Just because you might be able to get away with calling someone a "pedophile" (when they're possibly an ephebophile); because you can label a 17-year-old a "child" (instead of just stating the simple facts that he/she is underage and the target of statutory rape); even though you have no fear of legal prosecution for jazzing it up to something more inflammatory... Why would you? Why use words that aren't accurate?
Don't get me wrong. I get it. This cop was and is a total scumbag. And yet, somehow, Mike's fine, passionate article was able to get that reality across without the writer making up lies, fudging facts or creatively reinventing common terms. Officer Beavers did enough horrible shit that there's no reason to stack the deck with extra crimes. I often see people stretching their case using misleading language, and then scoffing / laughing it off when called on their misrepresentations. It taints our cause (if our cause is justice, fairness and police accountability, instead of some junior Nancy Grace desire to jail everybody).
This casual disrespect for the terms you employ makes you sound irrational. It's the rhetoric equivalent of ALL CAPS or screaming at passersby. And like all rhetorical shortcuts, its use eventually spreads throughout the population and becomes modern English.
Getting back to the OP: I don't care what happens to the cop and his unnamed buddies - they deserve to fall hard instead of being rewarded with a blind eye or golden parachute. I do care about language. It’s about the next teenager prosecuted for sexting, forced onto a lifelong sex offender list... all because your words have ceased to mean what they pretend to mean.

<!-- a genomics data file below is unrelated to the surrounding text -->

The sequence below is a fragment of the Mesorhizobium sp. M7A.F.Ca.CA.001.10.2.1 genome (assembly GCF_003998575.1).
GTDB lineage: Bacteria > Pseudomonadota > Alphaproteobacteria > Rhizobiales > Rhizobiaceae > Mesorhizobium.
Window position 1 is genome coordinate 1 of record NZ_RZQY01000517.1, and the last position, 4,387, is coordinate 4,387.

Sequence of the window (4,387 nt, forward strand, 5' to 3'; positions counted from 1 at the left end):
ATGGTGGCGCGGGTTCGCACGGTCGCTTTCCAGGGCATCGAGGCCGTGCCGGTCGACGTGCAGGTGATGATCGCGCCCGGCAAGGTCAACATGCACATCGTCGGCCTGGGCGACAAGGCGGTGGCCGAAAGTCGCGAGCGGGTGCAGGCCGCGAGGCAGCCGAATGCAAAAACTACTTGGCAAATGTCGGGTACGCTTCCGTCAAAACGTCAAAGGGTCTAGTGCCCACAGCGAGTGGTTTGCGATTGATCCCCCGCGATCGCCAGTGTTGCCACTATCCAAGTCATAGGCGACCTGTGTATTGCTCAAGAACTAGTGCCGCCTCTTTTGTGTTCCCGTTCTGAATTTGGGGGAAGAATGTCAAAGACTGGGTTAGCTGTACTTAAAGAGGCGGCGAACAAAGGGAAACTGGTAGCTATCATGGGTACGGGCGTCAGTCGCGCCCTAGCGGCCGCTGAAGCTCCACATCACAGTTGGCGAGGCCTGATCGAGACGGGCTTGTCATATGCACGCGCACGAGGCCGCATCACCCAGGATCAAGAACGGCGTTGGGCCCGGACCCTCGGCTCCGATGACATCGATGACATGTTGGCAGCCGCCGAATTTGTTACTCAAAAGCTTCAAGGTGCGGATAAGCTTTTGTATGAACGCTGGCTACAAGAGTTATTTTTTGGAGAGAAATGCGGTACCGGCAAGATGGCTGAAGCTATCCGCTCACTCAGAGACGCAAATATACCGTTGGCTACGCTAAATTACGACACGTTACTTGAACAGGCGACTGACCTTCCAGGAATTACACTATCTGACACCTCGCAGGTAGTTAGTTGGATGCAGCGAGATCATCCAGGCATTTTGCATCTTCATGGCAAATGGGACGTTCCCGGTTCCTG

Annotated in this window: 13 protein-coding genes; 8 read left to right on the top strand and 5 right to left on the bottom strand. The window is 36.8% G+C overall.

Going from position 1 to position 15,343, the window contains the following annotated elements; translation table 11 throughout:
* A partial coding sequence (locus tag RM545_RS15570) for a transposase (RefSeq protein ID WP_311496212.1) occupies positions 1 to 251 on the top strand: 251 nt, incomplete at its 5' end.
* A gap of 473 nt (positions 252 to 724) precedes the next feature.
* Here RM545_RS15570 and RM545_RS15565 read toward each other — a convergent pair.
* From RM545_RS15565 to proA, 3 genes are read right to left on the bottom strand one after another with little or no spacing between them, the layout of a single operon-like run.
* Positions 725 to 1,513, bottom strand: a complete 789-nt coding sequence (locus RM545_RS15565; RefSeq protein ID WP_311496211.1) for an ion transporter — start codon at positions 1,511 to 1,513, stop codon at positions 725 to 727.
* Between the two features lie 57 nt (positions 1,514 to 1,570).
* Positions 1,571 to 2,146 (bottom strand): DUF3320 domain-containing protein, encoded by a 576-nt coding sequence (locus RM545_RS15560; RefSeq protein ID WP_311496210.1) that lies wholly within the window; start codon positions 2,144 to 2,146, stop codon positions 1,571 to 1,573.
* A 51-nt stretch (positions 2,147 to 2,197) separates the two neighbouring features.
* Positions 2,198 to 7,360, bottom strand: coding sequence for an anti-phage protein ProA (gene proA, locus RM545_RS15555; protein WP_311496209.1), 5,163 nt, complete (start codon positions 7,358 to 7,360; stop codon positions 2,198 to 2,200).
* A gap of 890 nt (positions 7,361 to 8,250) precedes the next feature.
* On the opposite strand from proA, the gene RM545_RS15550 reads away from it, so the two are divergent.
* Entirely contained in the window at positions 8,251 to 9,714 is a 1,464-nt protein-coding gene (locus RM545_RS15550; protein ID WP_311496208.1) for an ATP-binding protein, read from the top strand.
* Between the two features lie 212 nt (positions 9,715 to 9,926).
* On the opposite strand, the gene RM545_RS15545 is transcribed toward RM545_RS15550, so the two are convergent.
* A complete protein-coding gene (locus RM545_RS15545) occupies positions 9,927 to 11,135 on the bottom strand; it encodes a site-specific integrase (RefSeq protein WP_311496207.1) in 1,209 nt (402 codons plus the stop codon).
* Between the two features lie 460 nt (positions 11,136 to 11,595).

I have no doubt that most of the people who repeat that quote haven't got a clue where it came from. But Ferenstein's dumb thesis ("it's pretty clearly about money") is based on a complete twisting of the historical context to support a literal-minded gotcha piece. Benjamin Franklin was advancing a narrower point with regard to freedom, true. That doesn't make the wider principle invalid. And it's not.
Since both articles are all about Walter's real life claims, you are either missing the point entirely, or you have a vested interest in one of his business ventures. I don't know how often or how many different ways it needs to be repeated: No one cares about the show's realism or lack thereof. Really.
You (and all-caps guy, upthread) are on the wrong track, arguing with the straw ghosts of your imagination.